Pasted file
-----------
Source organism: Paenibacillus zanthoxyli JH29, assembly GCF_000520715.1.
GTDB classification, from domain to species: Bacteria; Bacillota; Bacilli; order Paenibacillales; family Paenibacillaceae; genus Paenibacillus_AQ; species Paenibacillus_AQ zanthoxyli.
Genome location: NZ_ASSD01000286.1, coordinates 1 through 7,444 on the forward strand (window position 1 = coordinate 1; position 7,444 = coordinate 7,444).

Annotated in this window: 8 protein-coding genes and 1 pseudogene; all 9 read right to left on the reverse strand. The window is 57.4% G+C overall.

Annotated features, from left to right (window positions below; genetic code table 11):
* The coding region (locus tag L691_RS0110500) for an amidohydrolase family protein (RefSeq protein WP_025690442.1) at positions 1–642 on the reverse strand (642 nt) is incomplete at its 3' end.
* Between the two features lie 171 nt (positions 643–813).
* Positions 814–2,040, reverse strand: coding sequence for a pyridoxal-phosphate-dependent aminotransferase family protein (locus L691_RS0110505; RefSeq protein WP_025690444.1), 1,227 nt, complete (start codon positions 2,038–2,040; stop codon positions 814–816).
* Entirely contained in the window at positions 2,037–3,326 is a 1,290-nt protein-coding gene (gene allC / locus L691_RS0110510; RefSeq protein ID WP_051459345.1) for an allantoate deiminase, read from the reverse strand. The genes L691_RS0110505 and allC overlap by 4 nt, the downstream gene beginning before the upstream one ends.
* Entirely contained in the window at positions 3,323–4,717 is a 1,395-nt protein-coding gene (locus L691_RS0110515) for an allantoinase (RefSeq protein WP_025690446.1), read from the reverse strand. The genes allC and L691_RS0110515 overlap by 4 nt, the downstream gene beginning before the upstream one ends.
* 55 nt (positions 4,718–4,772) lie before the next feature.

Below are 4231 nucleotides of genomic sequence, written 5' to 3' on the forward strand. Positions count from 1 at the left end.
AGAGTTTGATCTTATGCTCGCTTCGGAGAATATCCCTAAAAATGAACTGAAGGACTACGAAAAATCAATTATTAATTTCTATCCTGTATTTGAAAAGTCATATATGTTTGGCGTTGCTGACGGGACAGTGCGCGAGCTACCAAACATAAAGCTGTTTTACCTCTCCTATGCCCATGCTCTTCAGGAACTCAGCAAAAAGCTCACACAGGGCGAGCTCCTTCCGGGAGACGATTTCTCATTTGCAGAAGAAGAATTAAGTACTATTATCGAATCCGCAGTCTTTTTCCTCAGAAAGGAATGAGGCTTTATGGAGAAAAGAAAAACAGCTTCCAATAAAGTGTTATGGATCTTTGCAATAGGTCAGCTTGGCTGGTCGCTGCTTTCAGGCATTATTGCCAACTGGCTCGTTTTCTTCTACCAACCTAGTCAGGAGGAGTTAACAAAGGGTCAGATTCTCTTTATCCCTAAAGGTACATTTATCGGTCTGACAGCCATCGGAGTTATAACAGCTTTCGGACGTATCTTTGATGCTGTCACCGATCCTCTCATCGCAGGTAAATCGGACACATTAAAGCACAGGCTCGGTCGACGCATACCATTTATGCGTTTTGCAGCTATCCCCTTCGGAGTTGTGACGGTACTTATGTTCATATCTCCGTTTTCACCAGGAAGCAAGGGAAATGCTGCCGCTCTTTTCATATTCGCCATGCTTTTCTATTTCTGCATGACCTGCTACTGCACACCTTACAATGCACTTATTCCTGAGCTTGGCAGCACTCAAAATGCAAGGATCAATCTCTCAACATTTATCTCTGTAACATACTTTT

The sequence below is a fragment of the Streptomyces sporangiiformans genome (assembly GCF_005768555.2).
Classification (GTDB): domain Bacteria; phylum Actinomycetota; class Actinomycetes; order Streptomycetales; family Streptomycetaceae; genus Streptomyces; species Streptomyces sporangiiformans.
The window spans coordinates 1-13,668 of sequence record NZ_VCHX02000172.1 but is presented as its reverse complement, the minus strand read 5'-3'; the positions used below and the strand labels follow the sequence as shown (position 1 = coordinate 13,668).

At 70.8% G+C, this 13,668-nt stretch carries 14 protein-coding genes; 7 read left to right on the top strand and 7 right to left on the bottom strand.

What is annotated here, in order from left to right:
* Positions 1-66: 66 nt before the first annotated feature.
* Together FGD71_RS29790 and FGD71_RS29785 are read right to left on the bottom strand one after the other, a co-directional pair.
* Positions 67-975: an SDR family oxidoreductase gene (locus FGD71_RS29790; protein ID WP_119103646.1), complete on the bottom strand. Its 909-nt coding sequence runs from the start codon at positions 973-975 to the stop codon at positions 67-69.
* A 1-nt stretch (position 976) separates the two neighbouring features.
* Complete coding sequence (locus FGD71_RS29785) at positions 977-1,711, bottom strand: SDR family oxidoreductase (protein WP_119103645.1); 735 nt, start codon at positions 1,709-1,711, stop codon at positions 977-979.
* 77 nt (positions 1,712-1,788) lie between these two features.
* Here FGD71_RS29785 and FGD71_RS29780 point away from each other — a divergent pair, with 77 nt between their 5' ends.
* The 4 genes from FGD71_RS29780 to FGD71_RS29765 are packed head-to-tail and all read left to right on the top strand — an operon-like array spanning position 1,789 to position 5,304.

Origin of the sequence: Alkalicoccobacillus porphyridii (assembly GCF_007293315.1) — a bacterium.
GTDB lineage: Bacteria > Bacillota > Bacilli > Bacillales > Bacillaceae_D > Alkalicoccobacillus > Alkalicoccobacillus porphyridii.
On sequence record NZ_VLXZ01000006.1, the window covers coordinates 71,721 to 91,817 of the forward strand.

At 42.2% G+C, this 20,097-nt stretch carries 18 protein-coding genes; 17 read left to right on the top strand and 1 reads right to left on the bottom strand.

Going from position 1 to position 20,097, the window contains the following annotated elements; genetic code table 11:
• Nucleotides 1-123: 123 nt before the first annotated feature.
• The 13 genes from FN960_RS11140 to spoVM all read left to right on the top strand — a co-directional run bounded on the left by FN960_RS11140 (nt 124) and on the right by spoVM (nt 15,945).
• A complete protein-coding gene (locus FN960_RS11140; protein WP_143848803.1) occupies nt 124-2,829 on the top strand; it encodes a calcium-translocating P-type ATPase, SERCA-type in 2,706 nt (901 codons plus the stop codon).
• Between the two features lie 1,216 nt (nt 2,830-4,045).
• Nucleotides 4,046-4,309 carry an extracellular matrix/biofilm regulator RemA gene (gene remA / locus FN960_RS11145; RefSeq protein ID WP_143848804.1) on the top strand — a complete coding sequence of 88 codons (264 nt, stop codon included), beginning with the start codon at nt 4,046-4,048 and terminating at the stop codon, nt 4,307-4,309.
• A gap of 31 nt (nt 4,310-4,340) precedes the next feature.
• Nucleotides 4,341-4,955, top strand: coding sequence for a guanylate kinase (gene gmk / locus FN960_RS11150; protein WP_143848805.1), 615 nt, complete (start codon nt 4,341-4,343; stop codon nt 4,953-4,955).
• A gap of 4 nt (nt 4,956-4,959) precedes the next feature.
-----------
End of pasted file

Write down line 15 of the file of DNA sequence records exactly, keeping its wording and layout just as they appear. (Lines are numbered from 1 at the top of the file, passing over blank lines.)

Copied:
Classification (GTDB): domain Bacteria; phylum Actinomycetota; class Actinomycetes; order Streptomycetales; family Streptomycetaceae; genus Streptomyces; species Streptomyces sporangiiformans.